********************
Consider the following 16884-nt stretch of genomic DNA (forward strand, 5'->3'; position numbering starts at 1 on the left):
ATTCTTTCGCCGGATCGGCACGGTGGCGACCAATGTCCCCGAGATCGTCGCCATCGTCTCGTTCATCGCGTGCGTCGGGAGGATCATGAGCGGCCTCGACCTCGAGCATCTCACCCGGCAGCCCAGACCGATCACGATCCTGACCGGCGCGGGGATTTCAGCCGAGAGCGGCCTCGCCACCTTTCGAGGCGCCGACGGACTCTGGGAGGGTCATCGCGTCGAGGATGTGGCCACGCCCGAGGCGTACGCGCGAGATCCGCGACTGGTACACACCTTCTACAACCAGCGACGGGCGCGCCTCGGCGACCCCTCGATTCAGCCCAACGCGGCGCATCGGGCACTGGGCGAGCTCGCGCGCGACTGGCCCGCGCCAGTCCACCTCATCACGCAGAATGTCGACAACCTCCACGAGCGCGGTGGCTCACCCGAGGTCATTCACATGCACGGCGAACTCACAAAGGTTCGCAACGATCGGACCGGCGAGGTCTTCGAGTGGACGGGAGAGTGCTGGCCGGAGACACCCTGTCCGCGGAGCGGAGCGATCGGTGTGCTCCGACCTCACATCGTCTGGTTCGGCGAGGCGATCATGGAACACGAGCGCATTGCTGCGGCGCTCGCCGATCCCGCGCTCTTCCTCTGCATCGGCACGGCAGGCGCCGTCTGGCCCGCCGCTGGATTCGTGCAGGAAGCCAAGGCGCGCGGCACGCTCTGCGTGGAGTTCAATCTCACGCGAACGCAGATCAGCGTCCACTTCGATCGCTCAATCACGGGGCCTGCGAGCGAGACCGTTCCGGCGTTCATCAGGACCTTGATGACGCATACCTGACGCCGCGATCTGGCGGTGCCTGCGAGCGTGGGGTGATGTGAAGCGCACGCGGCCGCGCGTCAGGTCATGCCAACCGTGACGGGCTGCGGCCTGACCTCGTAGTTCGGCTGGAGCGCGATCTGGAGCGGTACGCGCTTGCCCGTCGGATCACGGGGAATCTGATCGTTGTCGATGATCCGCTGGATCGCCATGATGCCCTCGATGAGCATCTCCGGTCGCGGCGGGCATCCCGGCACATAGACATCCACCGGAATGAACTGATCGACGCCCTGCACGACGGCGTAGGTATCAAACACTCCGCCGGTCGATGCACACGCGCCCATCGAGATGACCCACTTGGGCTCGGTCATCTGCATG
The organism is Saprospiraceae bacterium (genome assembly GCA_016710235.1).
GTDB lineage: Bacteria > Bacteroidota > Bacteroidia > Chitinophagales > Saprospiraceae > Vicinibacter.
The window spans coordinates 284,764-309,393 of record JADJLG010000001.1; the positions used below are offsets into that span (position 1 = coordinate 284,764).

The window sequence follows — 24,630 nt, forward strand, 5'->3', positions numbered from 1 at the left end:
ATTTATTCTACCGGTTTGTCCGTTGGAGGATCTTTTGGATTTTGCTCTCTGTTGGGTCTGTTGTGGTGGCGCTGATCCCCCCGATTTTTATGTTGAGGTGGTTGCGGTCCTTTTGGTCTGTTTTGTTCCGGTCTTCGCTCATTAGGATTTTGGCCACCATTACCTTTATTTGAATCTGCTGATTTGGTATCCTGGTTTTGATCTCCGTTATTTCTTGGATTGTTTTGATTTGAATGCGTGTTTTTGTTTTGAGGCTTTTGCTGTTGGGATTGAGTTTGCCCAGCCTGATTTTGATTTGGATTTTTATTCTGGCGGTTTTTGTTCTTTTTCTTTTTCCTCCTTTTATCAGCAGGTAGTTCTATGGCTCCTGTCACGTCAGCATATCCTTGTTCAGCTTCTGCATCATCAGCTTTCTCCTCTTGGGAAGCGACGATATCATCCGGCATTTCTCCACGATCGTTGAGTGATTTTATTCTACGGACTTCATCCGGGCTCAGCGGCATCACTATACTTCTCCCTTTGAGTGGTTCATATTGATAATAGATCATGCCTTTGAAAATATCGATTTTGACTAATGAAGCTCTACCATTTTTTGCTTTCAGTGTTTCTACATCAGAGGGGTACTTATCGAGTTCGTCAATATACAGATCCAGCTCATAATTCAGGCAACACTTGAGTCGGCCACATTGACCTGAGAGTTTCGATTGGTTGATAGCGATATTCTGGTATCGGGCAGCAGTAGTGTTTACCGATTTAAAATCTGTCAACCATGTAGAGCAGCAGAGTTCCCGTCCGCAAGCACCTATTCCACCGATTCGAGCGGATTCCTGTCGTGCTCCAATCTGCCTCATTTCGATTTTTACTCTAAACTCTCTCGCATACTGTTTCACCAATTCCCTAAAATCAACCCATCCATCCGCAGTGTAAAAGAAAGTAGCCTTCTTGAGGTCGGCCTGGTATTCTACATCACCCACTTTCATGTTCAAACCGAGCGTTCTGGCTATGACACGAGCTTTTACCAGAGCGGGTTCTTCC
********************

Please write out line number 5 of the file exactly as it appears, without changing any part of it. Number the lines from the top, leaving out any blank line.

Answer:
The window spans coordinates 284,764-309,393 of record JADJLG010000001.1; the positions used below are offsets into that span (position 1 = coordinate 284,764).